The Cubs have seven players due for arbitration this season, but I don't think all of them will see the start of the 2021 season in a Cubs' uniform. According to MLB Trade Rumors, here are the projected salaries for the Cubs' arbitration-eligible group.
Kris Bryant (4.171) – $18.5MM
Javier Baez (4.089) – $9.3MM
Kyle Schwarber (4.086) – $8.0MM
Willson Contreras (3.108) – $4.5MM
Albert Almora (3.073) – $1.8MM
Jharel Cotton (2.158) – $800K
Kyle Ryan (2.139) – $1.1MM
I wouldn't expect to see Bryant there next year, nor would I be shocked to see Almora traded or DFA'd. Both need a change of scenery, and the Cubs aren't likely to keep either. They may get through arbitration before Bryant's trade occurs, but don't be shocked if Almora is non-tendered. That kid can play ball; unfortunately for him, he never gets the opportunity, especially with the way Ian Happ has emerged.
I'd expect Cotton to be either non-tendered or DFA'd as well. I have no idea what they ever saw in him, and he's done little.
As for the remainder, expect the Cubs to tender them contracts, but if Tom Ricketts and Tho Epstein are serious about shaking things up, I'd be willing to bet that either Javy or Schwarbs gets dealt." WHAT?" you ask. Yes, that's what I said. Had Victor Caratini played better at the plate this year, I would have added Willson Contreras' name to that list as well. Not because there's anything wrong with Willy, far from it, but because the Cubs have finally realized that this team never became the dynasty that it should have.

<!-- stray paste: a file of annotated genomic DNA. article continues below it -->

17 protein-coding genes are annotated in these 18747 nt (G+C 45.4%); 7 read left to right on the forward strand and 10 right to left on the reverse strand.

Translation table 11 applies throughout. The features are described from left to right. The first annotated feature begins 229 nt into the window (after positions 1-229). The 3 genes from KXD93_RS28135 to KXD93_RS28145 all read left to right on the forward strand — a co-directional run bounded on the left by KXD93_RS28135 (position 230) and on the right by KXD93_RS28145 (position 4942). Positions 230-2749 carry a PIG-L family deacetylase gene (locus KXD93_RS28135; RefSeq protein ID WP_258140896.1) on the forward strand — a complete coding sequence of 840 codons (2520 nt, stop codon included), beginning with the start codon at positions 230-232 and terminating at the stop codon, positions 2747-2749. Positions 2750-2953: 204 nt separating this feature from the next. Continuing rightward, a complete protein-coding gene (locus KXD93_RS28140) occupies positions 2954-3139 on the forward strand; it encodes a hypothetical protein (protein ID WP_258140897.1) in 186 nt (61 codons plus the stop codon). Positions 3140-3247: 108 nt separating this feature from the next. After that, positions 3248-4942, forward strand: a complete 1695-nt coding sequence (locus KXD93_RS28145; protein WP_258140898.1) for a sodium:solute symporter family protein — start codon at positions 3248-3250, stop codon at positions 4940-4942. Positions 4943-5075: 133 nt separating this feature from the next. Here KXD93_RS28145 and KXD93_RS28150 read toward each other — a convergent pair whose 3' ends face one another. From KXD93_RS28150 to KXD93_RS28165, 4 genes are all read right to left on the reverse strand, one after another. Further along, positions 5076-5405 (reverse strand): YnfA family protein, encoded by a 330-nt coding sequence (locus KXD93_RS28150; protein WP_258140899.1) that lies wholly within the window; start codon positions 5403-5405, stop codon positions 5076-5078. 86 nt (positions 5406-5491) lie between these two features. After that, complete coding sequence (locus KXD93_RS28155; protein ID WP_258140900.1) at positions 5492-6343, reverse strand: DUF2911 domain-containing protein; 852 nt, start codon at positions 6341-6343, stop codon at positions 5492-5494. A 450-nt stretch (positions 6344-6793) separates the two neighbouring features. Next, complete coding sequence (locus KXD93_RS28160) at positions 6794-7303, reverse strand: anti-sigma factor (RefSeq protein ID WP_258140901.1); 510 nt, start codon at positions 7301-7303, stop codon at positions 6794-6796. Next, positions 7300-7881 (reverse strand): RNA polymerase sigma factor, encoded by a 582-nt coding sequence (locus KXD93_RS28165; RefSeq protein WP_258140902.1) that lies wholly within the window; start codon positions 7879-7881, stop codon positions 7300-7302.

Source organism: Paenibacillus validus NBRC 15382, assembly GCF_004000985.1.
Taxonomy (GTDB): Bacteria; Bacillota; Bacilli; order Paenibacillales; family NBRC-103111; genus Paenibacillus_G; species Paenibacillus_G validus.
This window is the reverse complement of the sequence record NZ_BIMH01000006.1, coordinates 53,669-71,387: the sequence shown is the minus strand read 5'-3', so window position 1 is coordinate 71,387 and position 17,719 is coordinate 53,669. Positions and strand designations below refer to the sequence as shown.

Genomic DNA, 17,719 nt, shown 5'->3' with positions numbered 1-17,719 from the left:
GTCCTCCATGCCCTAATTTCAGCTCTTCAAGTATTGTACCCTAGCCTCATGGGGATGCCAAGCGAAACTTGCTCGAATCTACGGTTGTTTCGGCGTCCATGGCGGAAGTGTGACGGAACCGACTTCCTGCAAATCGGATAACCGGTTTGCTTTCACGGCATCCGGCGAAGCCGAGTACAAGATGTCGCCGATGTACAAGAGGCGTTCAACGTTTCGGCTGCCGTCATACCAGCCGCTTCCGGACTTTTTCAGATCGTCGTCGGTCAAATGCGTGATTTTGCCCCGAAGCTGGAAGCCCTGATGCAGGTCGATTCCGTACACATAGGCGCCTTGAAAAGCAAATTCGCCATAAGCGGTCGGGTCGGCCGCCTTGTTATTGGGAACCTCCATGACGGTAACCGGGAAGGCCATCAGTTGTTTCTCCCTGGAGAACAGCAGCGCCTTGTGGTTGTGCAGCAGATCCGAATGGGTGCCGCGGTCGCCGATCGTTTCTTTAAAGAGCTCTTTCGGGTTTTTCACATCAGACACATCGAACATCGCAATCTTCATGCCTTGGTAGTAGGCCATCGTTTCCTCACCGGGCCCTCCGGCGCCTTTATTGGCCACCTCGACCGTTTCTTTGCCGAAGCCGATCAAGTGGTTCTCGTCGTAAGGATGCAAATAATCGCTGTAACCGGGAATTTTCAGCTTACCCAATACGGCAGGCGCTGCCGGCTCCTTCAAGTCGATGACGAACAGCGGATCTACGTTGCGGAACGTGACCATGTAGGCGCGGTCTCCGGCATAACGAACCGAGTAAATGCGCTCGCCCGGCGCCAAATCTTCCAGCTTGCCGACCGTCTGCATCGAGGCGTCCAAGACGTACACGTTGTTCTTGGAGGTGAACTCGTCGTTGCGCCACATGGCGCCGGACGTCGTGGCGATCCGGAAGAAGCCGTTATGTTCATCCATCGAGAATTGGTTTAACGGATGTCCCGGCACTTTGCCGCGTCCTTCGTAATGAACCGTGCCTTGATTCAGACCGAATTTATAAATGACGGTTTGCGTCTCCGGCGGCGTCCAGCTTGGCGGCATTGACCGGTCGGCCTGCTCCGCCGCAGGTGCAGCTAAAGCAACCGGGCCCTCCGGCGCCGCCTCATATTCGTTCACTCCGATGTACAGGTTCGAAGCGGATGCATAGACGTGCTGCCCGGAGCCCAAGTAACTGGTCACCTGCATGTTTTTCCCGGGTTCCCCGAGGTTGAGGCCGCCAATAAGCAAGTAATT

The Cubs' sole mission last year was to extend Baez, but those talks failed miserably. All sides were able to blame the delay on COVID-19 initially, but that excuse only played for so long. A year later, we are still nothing in the way of an extension for Baez. The fact that Javy hit a paltry .203/.238/.360 with 75 strikeouts in 235 plate appearances (32%) K rate) this year probably isn't helping him or his agent much, nor are his seven errors at shortstop doing him any favors.
Javy Baez is a phenomenal ballplayer, but he lost his mojo like so many others on his team.
Cubs' Birthdays: Happy Birthday to ex-Cubs Kennie Steenstra (50), Damian Miller (51), Bryan Hickerson (57), Mike Capel (59), George Frazier (66), and posthumously, Charlie Silvera (96), William "Pickles" Dillhoefer (127), and George "Rube" Waddell (144).
Baseball Quotes: “It’s hard to be a Chicago Cubs fan. Everyone gets that. There have been so many close calls, like in 1962, when they missed the postseason by 42.5 games." – King Kaufman
MLB NEWS AND NOTES
Surprise, surprise, surprise: Who'd have thought that three games into the ALCS, that the Astros would be on the verge of being swept by the Tampa Bay Rays? Even more astonishing, who'd have thought that two games to the NLCS, the Dodgers would be down two-zip to the Braves?
I would be so glad to see some fresh faces in the World Series this year. Not that the Dodgers ever seem to win it (the last one was 1988), but Tampa vs. Atlanta isn't something you probably figured on two weeks ago when all of this started.